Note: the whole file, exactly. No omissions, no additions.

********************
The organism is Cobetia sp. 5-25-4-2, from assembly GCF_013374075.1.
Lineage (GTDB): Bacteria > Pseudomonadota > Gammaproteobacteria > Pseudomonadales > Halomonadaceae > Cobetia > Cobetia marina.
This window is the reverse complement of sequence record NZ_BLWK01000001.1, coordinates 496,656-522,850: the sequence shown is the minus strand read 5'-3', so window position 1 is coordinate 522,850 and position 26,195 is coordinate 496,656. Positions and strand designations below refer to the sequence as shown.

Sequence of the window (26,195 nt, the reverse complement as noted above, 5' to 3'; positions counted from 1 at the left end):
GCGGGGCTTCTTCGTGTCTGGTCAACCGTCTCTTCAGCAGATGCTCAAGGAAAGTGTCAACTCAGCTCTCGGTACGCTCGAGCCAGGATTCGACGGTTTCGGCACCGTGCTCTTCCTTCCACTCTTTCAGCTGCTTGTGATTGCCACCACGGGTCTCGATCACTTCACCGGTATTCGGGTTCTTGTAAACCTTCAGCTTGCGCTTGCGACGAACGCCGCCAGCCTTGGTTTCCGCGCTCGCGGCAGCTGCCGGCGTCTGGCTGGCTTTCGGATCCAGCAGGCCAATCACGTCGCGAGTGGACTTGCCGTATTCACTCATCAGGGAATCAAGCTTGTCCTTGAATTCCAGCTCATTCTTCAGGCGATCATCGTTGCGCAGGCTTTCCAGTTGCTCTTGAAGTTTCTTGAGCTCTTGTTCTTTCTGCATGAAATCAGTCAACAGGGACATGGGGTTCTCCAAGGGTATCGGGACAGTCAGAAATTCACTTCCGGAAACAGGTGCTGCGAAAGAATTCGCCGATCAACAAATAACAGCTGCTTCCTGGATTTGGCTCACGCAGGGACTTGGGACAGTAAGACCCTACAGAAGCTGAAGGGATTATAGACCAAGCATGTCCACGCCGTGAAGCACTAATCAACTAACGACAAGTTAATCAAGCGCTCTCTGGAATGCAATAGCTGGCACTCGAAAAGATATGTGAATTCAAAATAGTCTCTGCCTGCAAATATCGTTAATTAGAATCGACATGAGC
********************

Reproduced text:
The organism is Cobetia sp. 5-25-4-2, from assembly GCF_013374075.1.
Lineage (GTDB): Bacteria > Pseudomonadota > Gammaproteobacteria > Pseudomonadales > Halomonadaceae > Cobetia > Cobetia marina.
This window is the reverse complement of sequence record NZ_BLWK01000001.1, coordinates 496,656-522,850: the sequence shown is the minus strand read 5'-3', so window position 1 is coordinate 522,850 and position 26,195 is coordinate 496,656. Positions and strand designations below refer to the sequence as shown.

Sequence of the window (26,195 nt, the reverse complement as noted above, 5' to 3'; positions counted from 1 at the left end):
GCGGGGCTTCTTCGTGTCTGGTCAACCGTCTCTTCAGCAGATGCTCAAGGAAAGTGTCAACTCAGCTCTCGGTACGCTCGAGCCAGGATTCGACGGTTTCGGCACCGTGCTCTTCCTTCCACTCTTTCAGCTGCTTGTGATTGCCACCACGGGTCTCGATCACTTCACCGGTATTCGGGTTCTTGTAAACCTTCAGCTTGCGCTTGCGACGAACGCCGCCAGCCTTGGTTTCCGCGCTCGCGGCAGCTGCCGGCGTCTGGCTGGCTTTCGGATCCAGCAGGCCAATCACGTCGCGAGTGGACTTGCCGTATTCACTCATCAGGGAATCAAGCTTGTCCTTGAATTCCAGCTCATTCTTCAGGCGATCATCGTTGCGCAGGCTTTCCAGTTGCTCTTGAAGTTTCTTGAGCTCTTGTTCTTTCTGCATGAAATCAGTCAACAGGGACATGGGGTTCTCCAAGGGTATCGGGACAGTCAGAAATTCACTTCCGGAAACAGGTGCTGCGAAAGAATTCGCCGATCAACAAATAACAGCTGCTTCCTGGATTTGGCTCACGCAGGGACTTGGGACAGTAAGACCCTACAGAAGCTGAAGGGATTATAGACCAAGCATGTCCACGCCGTGAAGCACTAATCAACTAACGACAAGTTAATCAAGCGCTCTCTGGAATGCAATAGCTGGCACTCGAAAAGATATGTGAATTCAAAATAGTCTCTGCCTGCAAATATCGTTAATTAGAATCGACATGAGC